A recent DLR study focused on the 200-kilometer Idunn Mons volcano in Venus’s southern hemisphere. The planet's permanent cloud cover makes it difficult to see what is happening on its surface, so DLR researchers used high-resolution radar images from NASA’s early 1990s Magellan mission to Venus, plus data from the European Space Agency's (ESA) 2006-2014 Venus Express mission, which mapped the southern hemisphere of Venus using the near infrared range, to create a new numerical model to simulate the volcano’s lava flows, Space.com explained. By combining the datasets, they were able to model that part of Earth's "twin sister" much more clearly.
"We could identify and map distinctive lava flows from the top and eastern flank of the volcano, which might have been recently active in terms of geologic time," said DLR planetary researcher Piero D'Incecco on the center’s website.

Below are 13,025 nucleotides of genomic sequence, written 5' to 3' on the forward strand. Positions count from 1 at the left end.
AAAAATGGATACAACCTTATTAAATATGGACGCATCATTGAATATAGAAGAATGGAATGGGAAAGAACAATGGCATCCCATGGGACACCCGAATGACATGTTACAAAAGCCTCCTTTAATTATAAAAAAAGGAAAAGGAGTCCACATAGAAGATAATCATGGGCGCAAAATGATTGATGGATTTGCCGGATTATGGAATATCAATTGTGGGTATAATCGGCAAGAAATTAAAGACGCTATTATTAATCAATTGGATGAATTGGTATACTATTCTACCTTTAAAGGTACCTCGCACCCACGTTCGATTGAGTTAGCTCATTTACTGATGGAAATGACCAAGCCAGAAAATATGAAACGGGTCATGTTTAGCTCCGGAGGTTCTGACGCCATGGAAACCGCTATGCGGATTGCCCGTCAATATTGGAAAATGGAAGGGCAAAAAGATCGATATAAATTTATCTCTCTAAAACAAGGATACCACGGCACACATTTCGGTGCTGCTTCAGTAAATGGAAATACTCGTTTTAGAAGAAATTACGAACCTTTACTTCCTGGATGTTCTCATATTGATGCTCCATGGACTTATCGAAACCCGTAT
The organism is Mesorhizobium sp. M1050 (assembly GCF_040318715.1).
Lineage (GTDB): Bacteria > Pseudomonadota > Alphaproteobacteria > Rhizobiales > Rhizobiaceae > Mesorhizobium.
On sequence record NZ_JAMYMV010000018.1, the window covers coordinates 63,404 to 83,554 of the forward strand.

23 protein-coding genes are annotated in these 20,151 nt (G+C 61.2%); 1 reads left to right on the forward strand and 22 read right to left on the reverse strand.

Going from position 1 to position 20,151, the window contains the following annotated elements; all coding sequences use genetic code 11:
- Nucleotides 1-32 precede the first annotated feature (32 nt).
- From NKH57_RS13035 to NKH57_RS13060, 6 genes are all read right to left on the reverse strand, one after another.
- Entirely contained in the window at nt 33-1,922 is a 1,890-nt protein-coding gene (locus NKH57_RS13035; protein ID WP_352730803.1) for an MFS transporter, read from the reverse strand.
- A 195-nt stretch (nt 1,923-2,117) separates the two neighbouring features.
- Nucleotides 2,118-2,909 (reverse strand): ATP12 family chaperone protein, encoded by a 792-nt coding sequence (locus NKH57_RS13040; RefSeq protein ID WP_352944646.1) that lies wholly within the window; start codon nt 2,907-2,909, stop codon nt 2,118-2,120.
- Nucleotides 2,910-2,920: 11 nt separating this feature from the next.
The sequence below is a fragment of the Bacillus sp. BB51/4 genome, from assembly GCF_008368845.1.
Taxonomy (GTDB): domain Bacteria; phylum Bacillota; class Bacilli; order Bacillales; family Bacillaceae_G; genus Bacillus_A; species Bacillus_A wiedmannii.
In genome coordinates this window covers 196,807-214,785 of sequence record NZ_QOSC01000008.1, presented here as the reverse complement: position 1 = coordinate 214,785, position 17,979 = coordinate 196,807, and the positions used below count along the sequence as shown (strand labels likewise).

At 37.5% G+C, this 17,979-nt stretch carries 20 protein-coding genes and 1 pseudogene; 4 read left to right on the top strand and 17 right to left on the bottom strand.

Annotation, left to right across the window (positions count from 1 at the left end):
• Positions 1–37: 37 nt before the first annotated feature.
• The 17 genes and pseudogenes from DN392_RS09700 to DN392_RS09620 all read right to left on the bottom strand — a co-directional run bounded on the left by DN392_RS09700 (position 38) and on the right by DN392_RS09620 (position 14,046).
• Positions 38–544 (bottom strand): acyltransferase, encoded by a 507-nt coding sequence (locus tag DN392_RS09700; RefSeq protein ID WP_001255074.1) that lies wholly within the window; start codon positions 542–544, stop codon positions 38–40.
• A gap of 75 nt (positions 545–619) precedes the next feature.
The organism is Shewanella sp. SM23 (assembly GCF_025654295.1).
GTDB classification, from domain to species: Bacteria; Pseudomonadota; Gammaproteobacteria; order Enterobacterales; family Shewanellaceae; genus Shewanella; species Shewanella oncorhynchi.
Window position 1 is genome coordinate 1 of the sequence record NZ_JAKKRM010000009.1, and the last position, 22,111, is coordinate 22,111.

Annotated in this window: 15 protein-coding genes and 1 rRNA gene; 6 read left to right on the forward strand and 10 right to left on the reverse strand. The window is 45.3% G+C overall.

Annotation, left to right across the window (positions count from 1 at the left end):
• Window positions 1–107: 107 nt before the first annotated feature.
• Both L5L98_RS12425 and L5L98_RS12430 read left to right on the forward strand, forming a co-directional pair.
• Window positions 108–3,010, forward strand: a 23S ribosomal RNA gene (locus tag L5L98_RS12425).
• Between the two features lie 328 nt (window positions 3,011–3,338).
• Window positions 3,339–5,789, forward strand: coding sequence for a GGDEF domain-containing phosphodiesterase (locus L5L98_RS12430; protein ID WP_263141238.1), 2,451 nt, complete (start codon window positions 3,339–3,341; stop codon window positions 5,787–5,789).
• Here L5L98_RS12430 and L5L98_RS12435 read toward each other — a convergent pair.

D'Incecco presented his organization’s results at the October 16-21 ongoing joint meeting of American Astronomical Society's Division for Planetary Sciences (DPS) and the European Planetary Science Congress in Pasadena, California.
"This is particularly important because this is the first time we can map, with such a high resolution, lava flows from a volcanic structure which is believed to be recently or still active on a terrestrial body other than Earth," he said, according to Space.com.
Their modeling found that the flank lava flows were responsible for the hotspot.
The Idunn Mons volcano rises some 1.6 miles above the surrounding plains. In 2010, the Venus Express probe detected high levels of infrared light coming from the volcano, indicating that the area is still warm – perhaps from recent lava flows. Since then, scientists have been looking for more evidence of ongoing volcanic activity.
Venus today has an atmosphere filled with carbon dioxide and surface temperatures that reach higher than 850 degrees Fahrenheit. But scientists believe that Venus is made of the same stuff as Earth, and might once have had cool oceans and been able to support life. Understanding how Venus evolved may give scientists clues about the future of the blue planet.